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Into the Valley of Death - COVID - a perspective


As I watch the COVID tragedy unfold in the language of death rates and cytokine storms I find that Tennyson's poem, The Charge of the Light Brigade, which speaks of courage under fire despite the failures of command, comes to mind.

Forward, the Light Brigade!
Was there a man dismay'd?
Not tho' the soldier knew
Some one had blunder'd:
Their's not to make reply,
Their's not to reason why,
Their's but to do and die:
Into the valley of Death
Rode the six hundred.

In the manner of all armies, the healthcare workers and all of those that support them join the battle because it is theirs to do. Those of us who are high risk targets of COVID or are "non-essential" can but be humbled by the courage that is the definition of that profession.

There is a larger group, however, that is mostly unheralded and deserves to be treated better. Beyond the healthcare industry there is a vast pool of workers who are termed "essential". They are the regular people who keep the systems we depend on running. They are the ones who keep your stores open so you can buy food, that keep your critical systems running, The first responders like cops and firemen who protect you. The food production industry, and the energy industry, and the distribution industry. The list goes on and on.

We focus our attention and resources on hospitals, but the young clerk at the grocery who faces a steady stream of potentially infected people, or the truckers who visits all of the hot spots, or the cops who respond to your 911 call are as vital to your future as the doctors who treat the victims. Without the truck driver the entire nation would starve and yet this vast army goes largely unrecognized and certainly uncompensated for the risk they take or the essential role they play.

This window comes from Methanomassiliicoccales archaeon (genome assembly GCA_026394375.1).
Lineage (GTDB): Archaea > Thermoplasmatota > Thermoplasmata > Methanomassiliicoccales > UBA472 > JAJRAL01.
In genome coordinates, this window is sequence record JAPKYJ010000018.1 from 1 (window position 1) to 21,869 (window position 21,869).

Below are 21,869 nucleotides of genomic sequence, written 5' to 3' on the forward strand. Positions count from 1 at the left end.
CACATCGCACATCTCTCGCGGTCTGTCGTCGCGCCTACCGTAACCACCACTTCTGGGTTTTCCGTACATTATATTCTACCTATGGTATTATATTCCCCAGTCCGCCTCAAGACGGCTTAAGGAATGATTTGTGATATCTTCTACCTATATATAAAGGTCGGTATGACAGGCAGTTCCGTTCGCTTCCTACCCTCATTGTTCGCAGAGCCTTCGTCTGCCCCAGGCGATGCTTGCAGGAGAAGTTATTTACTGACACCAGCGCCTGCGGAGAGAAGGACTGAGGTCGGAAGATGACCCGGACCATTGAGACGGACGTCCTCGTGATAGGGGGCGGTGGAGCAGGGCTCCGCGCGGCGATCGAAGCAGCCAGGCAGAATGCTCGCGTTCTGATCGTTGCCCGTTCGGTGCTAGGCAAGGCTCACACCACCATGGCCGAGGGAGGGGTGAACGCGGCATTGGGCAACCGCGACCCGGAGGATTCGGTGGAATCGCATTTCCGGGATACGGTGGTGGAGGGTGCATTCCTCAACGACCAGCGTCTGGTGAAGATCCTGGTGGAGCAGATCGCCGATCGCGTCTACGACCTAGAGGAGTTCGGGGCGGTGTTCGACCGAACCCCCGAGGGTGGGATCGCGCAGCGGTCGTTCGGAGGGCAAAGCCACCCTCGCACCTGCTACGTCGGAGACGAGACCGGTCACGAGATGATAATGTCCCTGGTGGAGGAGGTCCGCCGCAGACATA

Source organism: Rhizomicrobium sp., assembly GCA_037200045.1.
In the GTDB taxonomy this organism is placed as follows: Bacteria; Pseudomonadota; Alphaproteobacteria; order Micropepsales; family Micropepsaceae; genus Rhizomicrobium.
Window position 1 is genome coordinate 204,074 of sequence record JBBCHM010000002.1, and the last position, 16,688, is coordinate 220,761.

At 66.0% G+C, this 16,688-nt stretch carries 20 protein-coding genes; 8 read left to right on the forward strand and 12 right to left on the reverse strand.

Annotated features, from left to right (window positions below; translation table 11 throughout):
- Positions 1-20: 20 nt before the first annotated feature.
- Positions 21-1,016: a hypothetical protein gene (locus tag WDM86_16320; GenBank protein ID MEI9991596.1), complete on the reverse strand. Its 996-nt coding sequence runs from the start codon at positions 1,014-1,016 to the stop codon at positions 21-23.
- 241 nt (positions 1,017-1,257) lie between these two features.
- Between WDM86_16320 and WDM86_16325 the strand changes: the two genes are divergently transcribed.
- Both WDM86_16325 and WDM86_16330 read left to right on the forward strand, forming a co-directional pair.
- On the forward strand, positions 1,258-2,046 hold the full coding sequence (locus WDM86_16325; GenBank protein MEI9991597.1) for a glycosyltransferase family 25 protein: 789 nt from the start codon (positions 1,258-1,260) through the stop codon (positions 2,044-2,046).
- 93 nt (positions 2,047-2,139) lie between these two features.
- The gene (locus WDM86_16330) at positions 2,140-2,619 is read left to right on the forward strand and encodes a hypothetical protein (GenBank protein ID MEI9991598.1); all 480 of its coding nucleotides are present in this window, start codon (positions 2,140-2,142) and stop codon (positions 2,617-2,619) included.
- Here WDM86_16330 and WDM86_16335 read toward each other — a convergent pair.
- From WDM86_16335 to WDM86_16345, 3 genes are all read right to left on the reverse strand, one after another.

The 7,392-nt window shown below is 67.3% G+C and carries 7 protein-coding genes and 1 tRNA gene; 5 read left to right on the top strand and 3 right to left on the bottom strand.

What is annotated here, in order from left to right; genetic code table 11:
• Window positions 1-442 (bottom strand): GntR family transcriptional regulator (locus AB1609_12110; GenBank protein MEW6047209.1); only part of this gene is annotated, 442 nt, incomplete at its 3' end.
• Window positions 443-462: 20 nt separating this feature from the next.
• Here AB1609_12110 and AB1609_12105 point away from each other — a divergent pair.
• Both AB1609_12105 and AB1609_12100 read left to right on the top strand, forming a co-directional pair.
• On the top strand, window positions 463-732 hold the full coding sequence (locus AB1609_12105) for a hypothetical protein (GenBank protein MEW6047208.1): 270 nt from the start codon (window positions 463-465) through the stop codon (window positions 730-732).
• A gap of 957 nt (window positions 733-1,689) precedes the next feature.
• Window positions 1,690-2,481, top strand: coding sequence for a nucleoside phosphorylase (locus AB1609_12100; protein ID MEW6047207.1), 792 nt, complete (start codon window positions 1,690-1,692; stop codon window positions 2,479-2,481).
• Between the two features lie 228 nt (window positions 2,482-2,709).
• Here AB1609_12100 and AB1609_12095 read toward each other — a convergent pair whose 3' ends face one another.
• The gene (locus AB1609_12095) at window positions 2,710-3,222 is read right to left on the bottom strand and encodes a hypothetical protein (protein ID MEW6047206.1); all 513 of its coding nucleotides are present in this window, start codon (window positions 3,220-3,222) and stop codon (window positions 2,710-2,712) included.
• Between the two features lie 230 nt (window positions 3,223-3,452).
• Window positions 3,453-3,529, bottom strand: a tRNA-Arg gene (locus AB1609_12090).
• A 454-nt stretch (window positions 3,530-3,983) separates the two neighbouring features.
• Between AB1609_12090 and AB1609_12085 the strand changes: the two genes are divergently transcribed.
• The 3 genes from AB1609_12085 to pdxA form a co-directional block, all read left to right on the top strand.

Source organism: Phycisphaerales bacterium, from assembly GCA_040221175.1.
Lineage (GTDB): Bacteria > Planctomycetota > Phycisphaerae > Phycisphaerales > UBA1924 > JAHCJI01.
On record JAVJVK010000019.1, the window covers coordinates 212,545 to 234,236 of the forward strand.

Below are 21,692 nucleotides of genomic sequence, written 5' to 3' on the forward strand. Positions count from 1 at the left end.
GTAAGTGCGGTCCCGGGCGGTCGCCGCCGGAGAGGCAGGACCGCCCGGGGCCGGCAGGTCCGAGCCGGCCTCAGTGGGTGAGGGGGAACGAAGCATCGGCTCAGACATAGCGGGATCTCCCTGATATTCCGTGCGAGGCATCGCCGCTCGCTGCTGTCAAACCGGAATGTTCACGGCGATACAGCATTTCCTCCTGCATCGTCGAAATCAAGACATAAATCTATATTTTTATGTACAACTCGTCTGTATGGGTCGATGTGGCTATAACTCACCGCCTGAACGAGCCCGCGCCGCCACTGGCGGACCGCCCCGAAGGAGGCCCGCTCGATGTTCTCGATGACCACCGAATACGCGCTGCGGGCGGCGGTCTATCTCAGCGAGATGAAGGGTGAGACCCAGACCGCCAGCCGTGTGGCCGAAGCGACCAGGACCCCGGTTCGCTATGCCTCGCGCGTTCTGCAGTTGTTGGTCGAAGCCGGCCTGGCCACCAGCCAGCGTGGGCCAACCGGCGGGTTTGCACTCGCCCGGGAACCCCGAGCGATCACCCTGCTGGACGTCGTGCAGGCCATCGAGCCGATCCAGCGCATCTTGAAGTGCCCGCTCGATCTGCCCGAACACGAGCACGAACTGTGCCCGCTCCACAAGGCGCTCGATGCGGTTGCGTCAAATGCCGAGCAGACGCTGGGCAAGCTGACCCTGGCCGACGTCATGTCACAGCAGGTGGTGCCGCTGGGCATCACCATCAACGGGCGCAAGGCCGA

I wonder at the morality of the bargain we make as society. It is the foot soldier of this war who is at risk. The captains of industry, the "upper crust", the wealthy, the connected, all stand aside and socially distance in luxury with little real inconvenience. Congress has defined themselves as non-essential and they speak pompously to us through Skype about the evils of the day but rarely act. The fortunate pay others to shop for them and to accept the risk of infection on their behalf for a minimum wage plus a modest tip and count themselves as having done the right thing.

Their's not to reason why; Their's but to do and die.

It is the nature of battle that the generals watch and tally the dead while those with status send the children of the poor to brave the hazards of the fight.

It is at times like this that I wonder about the morality of our system. The larger tragedy of this pandemic, after we have defeated the virus, we will find that the vast cost is to be borne by our children and grand children. Those of wealth and means will be largely unscathed. The billionaire class will toss a 100 million here and there and feel that they have served. The political machine will find a more muscular class of lobbyists to serve and the burdens of the poor will again be pushed from the stage. Public health and wellness as a society will again become aspirational so long as it doesn't cost too much, which it always will.

Our system makes it possible for people to amass great wealth and I think that is good. However, we lack the moral counterpoint that would lead those who are greatly blessed to perceive a real obligation to those less fortunate. I don't believe we should address this through taxation, but might we insist that people do good? There must be a point in the accumulation of wealth when it exceeds the possibility for any sane person to have an unsatisfied need. The society that makes a billionaire possible ought to have some expectation that its existence as the foundation from which that wealth is produced be recognized.

It may just be a feature of the human condition that we are our brothers keeper unless that is inconvenient. I fear that by ignoring the costs of battles, like COVID, to those of lesser means we will, in the end, kill the golden goose that has been the American capitalist system. That will be the greatest tragedy of our time.